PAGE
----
Skip to content
About > Fabric > What is the definition of GSM?

What is the definition of GSM?

    What you need to know next time you pick fabric or apparel.

    You’ve heard of a 50/50 or a 80/20 t-shirt. 50/50 means 50% cotton and 50% polyester or 80% cotton and 20% polyester, but have you ever seen the gsm listed and wondered what that meant? Simply put; that’s the weight of the fabric. But first, it’s important to know that GSM also has some other acronyms that do mean the same; let’s start with those.

    GSM (also known as gm/2) = grams per square meter and is the metric measurement of the weight of a fabric.

    Metric measurements are generally the most common place but some clothing items are still marked in Imperial weights (OZ or oz/yd2 = ounces per yard squared)

    You can work out any conversion of OZ & GSM by using the following calculation:

    5.5oz x 33.906 = 186.48gsm
    185gsm / 33.906 = 5.45oz

    The math is an important part of understanding the variations of fabric weight but in day to day buying you won’t want to pull out a calculator in a shop to work out what is what!!

    So the main question you may have is “What is a good weight to buy?”
    That will depend on what your needs are. Fabric weight is in almost all cases is a definition of the thickness of the garment itself. If you want a heavy t-shirt then a 180-200 gsm item is generally at the very top end of a t-shirt weight, but if you want a nice lightweight summer t-shirt a 130-150 is also great. Likewise if you are looking for a cheap promotional t-shirt that may not be worn more than a few times a 100-110 gsm t-shirt can be more than adequate.

    What GSM is needed for fabric?
    A sweatshirt, fleece jackets are made of higher gsm fabrics (200-300 gsm). So, if you are doing a project on making your own garment, you need to choose the gsm according to the end use of the garment. After the washing of fabric or garment, fabric gsm increases due to shrinkage of the fabric length and width.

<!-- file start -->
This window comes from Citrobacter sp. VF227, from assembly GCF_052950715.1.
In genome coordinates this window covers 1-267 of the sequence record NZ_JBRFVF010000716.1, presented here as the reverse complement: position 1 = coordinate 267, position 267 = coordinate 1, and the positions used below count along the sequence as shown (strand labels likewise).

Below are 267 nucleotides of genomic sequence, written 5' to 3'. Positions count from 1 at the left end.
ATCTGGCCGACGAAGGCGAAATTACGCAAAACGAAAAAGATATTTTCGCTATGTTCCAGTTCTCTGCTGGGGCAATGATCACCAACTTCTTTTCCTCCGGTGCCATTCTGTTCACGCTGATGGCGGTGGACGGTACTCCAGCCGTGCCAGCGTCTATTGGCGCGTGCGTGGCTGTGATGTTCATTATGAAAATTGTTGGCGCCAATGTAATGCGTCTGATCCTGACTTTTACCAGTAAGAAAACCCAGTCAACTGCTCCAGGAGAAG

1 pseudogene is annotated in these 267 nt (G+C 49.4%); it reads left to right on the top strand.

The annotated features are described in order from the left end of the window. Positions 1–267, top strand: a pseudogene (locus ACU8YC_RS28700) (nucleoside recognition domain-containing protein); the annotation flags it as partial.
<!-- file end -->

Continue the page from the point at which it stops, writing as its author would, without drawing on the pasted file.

Note: A thick winter hoodie can be 300-400 gsm but a nice all year round weight can be 250-300 gsm and a summer weight hoodie can be 200-250 gsm.

    Will a heavier weight T shirt / hoodie / sweatshirt last longer or better quality?
    The answer to that really depends on you and what you want from your garment.  Will your customers wear it regularly (2-3 times a week)? If yes, then certainly I’d expect a heavier weight to last longer with all the extra washing and drying regular wear will mean. But I have many t-shirs that are 130-150gsm that have lasted for years with occasional wear.
    As for the quality, that is such a wide range term that is always a matter of individual perspective. A designer t-shirt may cost $30 but only be 130gsm in weight and a “no brand” T shirt may cost $15 and be 190gsm.
    But in general terms the higher the fabric weight most people would interpret to be better quality.

    Does the higher the weight effect the price?
    Yes; without a doubt. The higher the weight the more raw materials are used to weave the fabric in to its finished state ready for cutting and sewing.

    What if there is no fabric weight in the listing I’m looking at?
    To be honest there is no reason for the manufacturer or if looking it up in a catalog not to include the fabric weight of their clothing (especially if it’s a t-shirt, hoodie or sweatshirt) so in this situation it’s either the seller does not know or they do not want you to know.

    If you’re looking at a t-shirt, hoodie or sweatshirt and the GSM is not listed anywhere; ask the seller or manufacturer. If they don’t know or do not respond that would personally set off a red flag.

    So in summary, GSM is simply the fabric weight of a clothing item.

    Take a look at these images below to understand this concept.

    Here are examples of fabrics to give you a visual.

    Examples of Light Weight gsm fabrics like organza, chiffon, single jersey.

    Examples of Medium Weight gsm fabrics like velvet, sateen, chambray.

    Examples of Heavy Weight gsm fabrics like wool, denim, twill

    Now that you understand the weight and type of fabrics, here are examples of apparel categories to consider.

    Fabric categories for Light weight: Underwear, summer dresses, shirts t-shirts
    Fabric categories for Medium weight: Trousers, Thicker Shirts, Cushions
    Fabric categories for Heavy Weight: Coats, Jackets, Hoodies, Upholstery

    Contact us at Custom Apparel Source for any other questions on starting your line or producing goods for your existing brand. Email: [email protected]